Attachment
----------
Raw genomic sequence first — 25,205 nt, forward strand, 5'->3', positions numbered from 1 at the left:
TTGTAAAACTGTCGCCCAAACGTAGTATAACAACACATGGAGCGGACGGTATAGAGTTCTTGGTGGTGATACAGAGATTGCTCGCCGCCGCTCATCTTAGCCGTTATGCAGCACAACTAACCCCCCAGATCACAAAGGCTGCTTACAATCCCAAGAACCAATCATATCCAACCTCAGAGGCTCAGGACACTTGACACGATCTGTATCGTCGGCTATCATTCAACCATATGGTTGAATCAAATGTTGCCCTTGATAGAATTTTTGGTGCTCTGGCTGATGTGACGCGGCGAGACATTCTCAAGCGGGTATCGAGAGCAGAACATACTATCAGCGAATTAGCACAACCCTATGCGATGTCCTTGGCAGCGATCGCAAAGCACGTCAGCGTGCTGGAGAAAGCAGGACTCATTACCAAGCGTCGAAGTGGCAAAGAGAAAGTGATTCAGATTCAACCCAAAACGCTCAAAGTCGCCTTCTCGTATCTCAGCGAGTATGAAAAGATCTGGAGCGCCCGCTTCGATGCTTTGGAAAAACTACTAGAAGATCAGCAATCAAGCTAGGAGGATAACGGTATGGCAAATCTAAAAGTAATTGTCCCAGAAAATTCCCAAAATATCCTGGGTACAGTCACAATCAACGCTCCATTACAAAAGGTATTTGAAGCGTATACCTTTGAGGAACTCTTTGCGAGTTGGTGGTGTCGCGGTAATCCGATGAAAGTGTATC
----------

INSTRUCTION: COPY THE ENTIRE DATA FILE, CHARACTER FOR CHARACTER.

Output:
Raw genomic sequence first — 25,205 nt, forward strand, 5'->3', positions numbered from 1 at the left:
TTGTAAAACTGTCGCCCAAACGTAGTATAACAACACATGGAGCGGACGGTATAGAGTTCTTGGTGGTGATACAGAGATTGCTCGCCGCCGCTCATCTTAGCCGTTATGCAGCACAACTAACCCCCCAGATCACAAAGGCTGCTTACAATCCCAAGAACCAATCATATCCAACCTCAGAGGCTCAGGACACTTGACACGATCTGTATCGTCGGCTATCATTCAACCATATGGTTGAATCAAATGTTGCCCTTGATAGAATTTTTGGTGCTCTGGCTGATGTGACGCGGCGAGACATTCTCAAGCGGGTATCGAGAGCAGAACATACTATCAGCGAATTAGCACAACCCTATGCGATGTCCTTGGCAGCGATCGCAAAGCACGTCAGCGTGCTGGAGAAAGCAGGACTCATTACCAAGCGTCGAAGTGGCAAAGAGAAAGTGATTCAGATTCAACCCAAAACGCTCAAAGTCGCCTTCTCGTATCTCAGCGAGTATGAAAAGATCTGGAGCGCCCGCTTCGATGCTTTGGAAAAACTACTAGAAGATCAGCAATCAAGCTAGGAGGATAACGGTATGGCAAATCTAAAAGTAATTGTCCCAGAAAATTCCCAAAATATCCTGGGTACAGTCACAATCAACGCTCCATTACAAAAGGTATTTGAAGCGTATACCTTTGAGGAACTCTTTGCGAGTTGGTGGTGTCGCGGTAATCCGATGAAAGTGTATC